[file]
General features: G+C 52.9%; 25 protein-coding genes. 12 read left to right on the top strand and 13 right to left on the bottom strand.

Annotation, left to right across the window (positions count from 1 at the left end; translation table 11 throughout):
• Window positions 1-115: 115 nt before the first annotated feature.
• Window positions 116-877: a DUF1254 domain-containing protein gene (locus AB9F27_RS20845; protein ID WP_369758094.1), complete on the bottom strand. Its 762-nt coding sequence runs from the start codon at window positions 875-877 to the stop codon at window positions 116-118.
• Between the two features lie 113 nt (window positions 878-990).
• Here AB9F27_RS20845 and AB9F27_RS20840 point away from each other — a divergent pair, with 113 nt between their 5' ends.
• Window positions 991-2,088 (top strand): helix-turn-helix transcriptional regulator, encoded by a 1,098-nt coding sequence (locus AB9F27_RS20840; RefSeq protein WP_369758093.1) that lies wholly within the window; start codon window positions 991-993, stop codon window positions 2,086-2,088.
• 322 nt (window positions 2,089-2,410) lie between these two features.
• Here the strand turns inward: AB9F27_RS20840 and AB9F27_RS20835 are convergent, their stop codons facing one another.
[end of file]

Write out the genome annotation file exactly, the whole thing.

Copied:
General features: G+C 52.9%; 25 protein-coding genes. 12 read left to right on the top strand and 13 right to left on the bottom strand.

Annotation, left to right across the window (positions count from 1 at the left end; translation table 11 throughout):
• Window positions 1-115: 115 nt before the first annotated feature.
• Window positions 116-877: a DUF1254 domain-containing protein gene (locus AB9F27_RS20845; protein ID WP_369758094.1), complete on the bottom strand. Its 762-nt coding sequence runs from the start codon at window positions 875-877 to the stop codon at window positions 116-118.
• Between the two features lie 113 nt (window positions 878-990).
• Here AB9F27_RS20845 and AB9F27_RS20840 point away from each other — a divergent pair, with 113 nt between their 5' ends.
• Window positions 991-2,088 (top strand): helix-turn-helix transcriptional regulator, encoded by a 1,098-nt coding sequence (locus AB9F27_RS20840; RefSeq protein WP_369758093.1) that lies wholly within the window; start codon window positions 991-993, stop codon window positions 2,086-2,088.
• 322 nt (window positions 2,089-2,410) lie between these two features.
• Here the strand turns inward: AB9F27_RS20840 and AB9F27_RS20835 are convergent, their stop codons facing one another.